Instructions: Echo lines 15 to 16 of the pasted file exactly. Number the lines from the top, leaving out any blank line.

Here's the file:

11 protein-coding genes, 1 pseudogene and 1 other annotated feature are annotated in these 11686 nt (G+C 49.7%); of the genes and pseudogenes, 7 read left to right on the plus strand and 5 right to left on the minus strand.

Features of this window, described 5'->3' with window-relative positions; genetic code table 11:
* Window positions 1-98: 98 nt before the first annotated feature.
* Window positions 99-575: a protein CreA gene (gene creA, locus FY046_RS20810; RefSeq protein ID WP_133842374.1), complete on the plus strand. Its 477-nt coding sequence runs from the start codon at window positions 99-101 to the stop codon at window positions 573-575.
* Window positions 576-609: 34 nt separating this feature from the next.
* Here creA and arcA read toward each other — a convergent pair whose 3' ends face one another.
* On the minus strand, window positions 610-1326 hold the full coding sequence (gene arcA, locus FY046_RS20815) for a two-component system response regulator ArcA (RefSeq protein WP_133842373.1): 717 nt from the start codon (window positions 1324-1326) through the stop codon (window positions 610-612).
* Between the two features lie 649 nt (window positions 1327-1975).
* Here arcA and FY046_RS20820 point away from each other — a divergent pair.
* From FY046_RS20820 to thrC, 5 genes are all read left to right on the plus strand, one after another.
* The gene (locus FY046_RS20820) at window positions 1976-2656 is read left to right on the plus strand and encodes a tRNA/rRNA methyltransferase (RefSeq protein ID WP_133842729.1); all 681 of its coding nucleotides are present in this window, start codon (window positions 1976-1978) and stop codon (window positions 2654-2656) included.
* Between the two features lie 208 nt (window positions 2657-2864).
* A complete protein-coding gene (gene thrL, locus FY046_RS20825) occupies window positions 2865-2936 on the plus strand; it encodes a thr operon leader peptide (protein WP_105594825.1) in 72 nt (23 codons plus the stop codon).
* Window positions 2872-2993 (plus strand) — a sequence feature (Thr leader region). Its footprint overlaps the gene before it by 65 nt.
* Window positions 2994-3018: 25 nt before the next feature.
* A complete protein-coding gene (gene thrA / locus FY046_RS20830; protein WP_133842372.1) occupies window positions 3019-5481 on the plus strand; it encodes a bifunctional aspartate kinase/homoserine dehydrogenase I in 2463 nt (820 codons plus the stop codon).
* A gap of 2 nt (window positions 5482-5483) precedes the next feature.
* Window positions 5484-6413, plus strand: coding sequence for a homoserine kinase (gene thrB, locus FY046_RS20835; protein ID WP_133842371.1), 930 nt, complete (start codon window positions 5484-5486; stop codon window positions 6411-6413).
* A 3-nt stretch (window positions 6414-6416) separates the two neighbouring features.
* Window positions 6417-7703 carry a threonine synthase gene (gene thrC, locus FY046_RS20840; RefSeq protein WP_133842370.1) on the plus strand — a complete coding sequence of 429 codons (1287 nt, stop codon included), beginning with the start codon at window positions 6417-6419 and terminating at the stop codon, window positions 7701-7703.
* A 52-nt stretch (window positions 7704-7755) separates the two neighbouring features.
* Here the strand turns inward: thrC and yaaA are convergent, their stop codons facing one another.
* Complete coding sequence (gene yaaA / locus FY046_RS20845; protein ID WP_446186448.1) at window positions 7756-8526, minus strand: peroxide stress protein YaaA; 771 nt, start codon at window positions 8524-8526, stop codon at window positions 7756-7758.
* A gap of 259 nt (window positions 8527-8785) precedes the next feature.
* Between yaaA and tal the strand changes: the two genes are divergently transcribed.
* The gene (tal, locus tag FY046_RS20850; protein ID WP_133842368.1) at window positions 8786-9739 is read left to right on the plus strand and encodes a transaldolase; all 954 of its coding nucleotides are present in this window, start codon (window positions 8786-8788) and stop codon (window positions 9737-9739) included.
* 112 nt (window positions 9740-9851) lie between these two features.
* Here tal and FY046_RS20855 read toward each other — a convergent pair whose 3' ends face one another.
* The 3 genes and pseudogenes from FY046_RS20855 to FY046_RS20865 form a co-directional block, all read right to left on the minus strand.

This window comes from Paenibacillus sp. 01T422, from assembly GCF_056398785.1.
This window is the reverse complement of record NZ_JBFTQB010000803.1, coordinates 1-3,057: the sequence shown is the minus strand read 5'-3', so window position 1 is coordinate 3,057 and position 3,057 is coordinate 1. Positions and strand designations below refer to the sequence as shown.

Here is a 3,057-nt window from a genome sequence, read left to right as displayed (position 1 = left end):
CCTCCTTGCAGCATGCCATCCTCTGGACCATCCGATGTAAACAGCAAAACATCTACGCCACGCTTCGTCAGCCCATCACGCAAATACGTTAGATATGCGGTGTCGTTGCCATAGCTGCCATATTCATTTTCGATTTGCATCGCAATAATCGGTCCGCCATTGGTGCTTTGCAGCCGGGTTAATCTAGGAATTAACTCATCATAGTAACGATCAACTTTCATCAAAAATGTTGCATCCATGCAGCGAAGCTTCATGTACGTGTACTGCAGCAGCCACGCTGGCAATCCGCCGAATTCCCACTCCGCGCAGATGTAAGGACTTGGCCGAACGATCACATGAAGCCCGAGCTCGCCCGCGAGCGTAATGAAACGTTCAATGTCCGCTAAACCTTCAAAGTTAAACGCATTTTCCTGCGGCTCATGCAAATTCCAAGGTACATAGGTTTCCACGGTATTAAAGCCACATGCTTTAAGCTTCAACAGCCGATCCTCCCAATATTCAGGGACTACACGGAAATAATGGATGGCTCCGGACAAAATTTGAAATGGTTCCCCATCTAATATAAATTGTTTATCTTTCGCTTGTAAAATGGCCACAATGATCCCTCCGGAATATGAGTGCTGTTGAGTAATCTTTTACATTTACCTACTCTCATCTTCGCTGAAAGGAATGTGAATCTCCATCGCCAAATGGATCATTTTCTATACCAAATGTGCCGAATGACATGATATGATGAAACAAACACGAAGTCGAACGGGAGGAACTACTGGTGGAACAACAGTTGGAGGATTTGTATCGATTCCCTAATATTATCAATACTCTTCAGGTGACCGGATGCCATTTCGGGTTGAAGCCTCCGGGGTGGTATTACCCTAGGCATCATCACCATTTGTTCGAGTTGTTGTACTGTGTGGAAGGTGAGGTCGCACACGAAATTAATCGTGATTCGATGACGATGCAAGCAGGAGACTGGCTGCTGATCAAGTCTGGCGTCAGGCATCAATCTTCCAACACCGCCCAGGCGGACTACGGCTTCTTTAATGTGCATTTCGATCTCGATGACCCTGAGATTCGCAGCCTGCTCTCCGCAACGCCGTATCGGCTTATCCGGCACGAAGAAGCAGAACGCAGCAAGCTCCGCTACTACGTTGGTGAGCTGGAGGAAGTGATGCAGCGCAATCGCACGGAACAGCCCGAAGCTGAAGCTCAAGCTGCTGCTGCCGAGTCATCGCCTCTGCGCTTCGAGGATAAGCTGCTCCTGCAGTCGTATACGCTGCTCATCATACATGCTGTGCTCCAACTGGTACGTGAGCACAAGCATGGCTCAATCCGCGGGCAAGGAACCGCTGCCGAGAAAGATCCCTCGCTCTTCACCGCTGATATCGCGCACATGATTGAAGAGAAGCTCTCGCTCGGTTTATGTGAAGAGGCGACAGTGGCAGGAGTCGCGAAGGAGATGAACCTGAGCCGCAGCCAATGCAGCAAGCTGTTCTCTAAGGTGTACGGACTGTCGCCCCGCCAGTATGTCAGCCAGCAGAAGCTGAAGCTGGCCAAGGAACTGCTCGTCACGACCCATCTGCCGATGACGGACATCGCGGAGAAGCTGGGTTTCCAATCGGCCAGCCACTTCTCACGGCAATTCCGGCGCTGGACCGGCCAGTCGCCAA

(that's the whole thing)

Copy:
* Window positions 2994-3018: 25 nt before the next feature.
* A complete protein-coding gene (gene thrA / locus FY046_RS20830; protein WP_133842372.1) occupies window positions 3019-5481 on the plus strand; it encodes a bifunctional aspartate kinase/homoserine dehydrogenase I in 2463 nt (820 codons plus the stop codon).